One of the most important parts of using (and wearing) hearing aids? Keeping them clean. As an audiologist, I know how important it is to keep them clean and well-maintained.
Sometimes, patients come into the office thinking that their hearing has changed or their hearing aids aren’t working correctly, but really the devices just need a good cleaning. Regular cleaning prevents hearing aids from clogging with wax, dust, and other debris, which can affect the sound quality. Keeping your hearing aids clean and free of wax and debris means you'll hear your best, keep your ears healthy, and extend the life of your hearing aids. In this guide, I will outline the steps for properly cleaning your hearing aids so that you can enjoy optimal sound quality.
How to Clean Your Hearing Aids
ITE, RIC, or BTE hearing aid?
While all hearing aids need cleaning to maintain, the steps you'll take are slightly different depending on which style of hearing aid you wear. Now, we'll go through what to consider when cleaning each style.
Here are two main points to consider when cleaning a hearing aid:
Daily Maintenance: Remove Earwax
To prevent build-up, use a tissue to wipe off the portion that goes in the ear (e.g., earmold, dome tip, or the ear canal portion in a custom hearing aid) before storing it in the charger or case for the night. In the morning, use a brush—a child's toothbrush also works well—to remove any remaining debris that dries overnight.
Monthly Maintenance: Remove Earwax
You must replace the wax guard regularly if you wear a RIC hearing aid or custom hearing aid (e.g., ITE, ITC, CIC, or IIC). Wax production can vary depending on the individual, but you'll generally replace the wax guard once per month. If you produce a lot of earwax, you may need to replace the wax guard more frequently. For example, if you notice that the sound is much softer than usual, replace the wax guard.
What to keep in mind: Different hearing aid manufacturers have different types of wax guards. For example, Phonak wax guards for the RIC product will come in a small disc that rotates, while other types of wax guards typically come in a small case and resemble match sticks.
What You'll Need
Before you start cleaning your hearing aids, make sure you have the following items:
- Tissue or a soft cloth
- Brush (or child's toothbrush)
- Non-alcohol-based wipe
- Wax guards (not applicable for BTE hearing aids)
Nightly Cleaning Procedure
Once you have all of the supplies, follow these steps for cleaning your hearing aids:
1. After removing your hearing aids from your ears, visually inspect the wax guards and vent (small opening on the earmold) for any build-up. Next, use a tissue or non-alcohol-based wipe to gently wipe off any wax or debris after removing your hearing aids from your ears at the end of the day.
2. Hold the hearing aid with the microphone ports facing downward, which helps gravity pull any dirt or debris away from the hearing aid. Next, take a brush and gently brush the microphone ports on the hearing aid in gentle back-and-forth movements.
3. After storing your hearing aids for the night, use a brush to remove any debris that has dried overnight gently.
Changing A Wax Guard
Patients often ask how often they should replace a wax guard. The answer can vary depending on how much earwax you produce. However, once per month is a good rule of thumb. To change the wax guard, you'll follow a few easy steps.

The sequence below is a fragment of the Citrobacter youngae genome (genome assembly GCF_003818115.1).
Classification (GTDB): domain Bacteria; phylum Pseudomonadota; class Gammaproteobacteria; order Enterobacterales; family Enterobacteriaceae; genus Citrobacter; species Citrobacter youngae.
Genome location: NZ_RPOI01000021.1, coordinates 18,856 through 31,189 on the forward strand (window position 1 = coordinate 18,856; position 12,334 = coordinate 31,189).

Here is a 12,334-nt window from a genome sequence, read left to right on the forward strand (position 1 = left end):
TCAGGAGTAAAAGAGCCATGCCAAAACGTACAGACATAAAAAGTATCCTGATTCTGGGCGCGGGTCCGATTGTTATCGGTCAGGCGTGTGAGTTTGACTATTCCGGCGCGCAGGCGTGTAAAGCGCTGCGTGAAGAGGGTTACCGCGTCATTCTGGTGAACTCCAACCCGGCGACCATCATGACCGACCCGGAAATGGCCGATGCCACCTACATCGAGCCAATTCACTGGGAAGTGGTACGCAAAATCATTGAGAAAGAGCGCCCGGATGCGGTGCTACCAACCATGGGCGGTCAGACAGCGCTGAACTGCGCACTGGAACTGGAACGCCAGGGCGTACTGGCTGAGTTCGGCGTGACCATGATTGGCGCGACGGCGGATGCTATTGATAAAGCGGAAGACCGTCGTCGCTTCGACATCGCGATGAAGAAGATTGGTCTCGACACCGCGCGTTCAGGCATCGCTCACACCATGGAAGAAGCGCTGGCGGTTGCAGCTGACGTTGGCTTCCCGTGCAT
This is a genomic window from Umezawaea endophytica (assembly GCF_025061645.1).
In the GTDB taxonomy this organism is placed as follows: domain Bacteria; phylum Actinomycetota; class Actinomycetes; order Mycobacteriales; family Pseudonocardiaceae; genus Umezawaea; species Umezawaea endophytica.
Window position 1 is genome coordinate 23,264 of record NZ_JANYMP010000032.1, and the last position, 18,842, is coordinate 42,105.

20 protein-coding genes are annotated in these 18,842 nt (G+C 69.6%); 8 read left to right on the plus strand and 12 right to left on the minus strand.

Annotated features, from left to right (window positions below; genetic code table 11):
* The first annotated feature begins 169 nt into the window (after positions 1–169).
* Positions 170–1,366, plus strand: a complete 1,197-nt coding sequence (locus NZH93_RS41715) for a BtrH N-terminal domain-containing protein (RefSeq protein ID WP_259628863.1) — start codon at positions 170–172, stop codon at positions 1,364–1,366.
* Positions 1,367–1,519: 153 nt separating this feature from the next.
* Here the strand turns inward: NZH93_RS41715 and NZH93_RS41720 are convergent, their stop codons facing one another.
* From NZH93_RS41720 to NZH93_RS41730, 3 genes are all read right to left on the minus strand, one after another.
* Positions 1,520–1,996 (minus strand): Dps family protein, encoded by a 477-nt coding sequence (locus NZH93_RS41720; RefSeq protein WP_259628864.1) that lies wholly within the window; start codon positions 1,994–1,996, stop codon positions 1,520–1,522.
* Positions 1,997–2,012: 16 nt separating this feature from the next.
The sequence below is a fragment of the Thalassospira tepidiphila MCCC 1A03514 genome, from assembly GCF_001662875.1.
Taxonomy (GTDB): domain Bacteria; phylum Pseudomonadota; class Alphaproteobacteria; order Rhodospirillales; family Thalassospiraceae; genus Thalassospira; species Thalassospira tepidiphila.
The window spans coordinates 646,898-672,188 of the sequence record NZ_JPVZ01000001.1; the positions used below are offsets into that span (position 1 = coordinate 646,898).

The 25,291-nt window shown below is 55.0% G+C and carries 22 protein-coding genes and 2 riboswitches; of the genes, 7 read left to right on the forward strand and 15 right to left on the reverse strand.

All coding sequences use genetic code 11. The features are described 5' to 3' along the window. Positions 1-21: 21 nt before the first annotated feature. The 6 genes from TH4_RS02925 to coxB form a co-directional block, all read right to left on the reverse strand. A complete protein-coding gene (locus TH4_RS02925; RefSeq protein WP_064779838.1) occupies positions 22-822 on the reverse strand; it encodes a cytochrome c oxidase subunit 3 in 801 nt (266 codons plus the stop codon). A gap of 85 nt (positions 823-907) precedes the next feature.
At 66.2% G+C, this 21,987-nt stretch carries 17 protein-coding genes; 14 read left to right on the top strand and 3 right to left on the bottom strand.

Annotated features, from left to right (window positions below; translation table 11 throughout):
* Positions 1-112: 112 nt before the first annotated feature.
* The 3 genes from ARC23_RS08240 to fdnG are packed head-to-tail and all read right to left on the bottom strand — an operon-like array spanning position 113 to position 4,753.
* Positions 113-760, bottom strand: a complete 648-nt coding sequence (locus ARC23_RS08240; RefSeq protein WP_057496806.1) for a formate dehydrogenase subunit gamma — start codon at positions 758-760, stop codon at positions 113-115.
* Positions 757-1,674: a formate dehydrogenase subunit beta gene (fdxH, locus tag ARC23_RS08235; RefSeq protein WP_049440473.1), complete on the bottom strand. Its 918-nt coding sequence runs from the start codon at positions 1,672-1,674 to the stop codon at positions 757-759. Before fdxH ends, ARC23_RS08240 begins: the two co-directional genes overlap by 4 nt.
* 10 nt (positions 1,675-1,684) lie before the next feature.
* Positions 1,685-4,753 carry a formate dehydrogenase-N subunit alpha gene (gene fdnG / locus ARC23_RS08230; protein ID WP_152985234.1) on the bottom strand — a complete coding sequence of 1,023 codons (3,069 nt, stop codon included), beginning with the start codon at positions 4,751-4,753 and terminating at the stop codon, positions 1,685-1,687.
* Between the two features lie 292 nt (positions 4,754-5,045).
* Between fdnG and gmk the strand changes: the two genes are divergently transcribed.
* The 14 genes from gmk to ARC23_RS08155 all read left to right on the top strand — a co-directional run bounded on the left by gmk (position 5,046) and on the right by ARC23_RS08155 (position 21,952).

1. Pull out a pack of wax guards. Depending on the manufacturer, it may look like a small disc or case resembling a match stick case.
2. If you have a dome tip, remove the dome tip to access the wax guard (and, this does not apply to an encased receiver or custom hearing aid).
3. Remove one of the sticks from the wax guard pack. It looks like a small stick with a fresh wax guard on one end and an open end, which you'll use to remove the old wax guard. Place the empty side into the old wax guard to grip it and pull it out.
4. Turn the stick around to the end with the fresh wax guard. Insert the new wax guard. Then, dispose of the stick after use.
Have a Phonak or Unitron product? Use a rotating disk and follow the same steps below.
1. Remove the old wax guard by inserting the receiver in the 'empty' slot,
2. Click the new wax guard into place by inserting the receiver into the slot with the fresh wax guard.
- If you use hairspray, avoid applying it while wearing your hearing aids. I remind patients of this when I see build-up from hairspray or other products on their hearing aids.
- Hearing aid parts are tiny. If cleaning is challenging to manage due to dexterity or eyesight, you can work with your local audiology clinic for a maintenance schedule. Many clinics have walk-in or drop-off hours and can clean your hearing aids for you at regular intervals. This is particularly handy for patients in care facilities, to get regular maintenance.
- If you are very active or live in a humid climate, use a hearing aid dryer once a week. Find time when you won't need your hearing aids for a few hours, like let’s say a few free hours on a Sunday afternoon. Turn the hearing aids off and place them in a hearing aid dryer (like a Zephyr). You can use various hearing aid dryers; for example, some manufacturers even offer chargers that incorporate a dryer, such as the Signia Dry & Store case.
Cleaning your hearing aid regularly is essential for maintaining optimal sound quality and preventing damage due to the build-up of dirt and debris over time. Following these steps will help ensure you get maximum performance from your device so you can hear your best daily. With this step-by-step guide, you now have all the information necessary to ensure that your hearing aid stays in tip-top shape!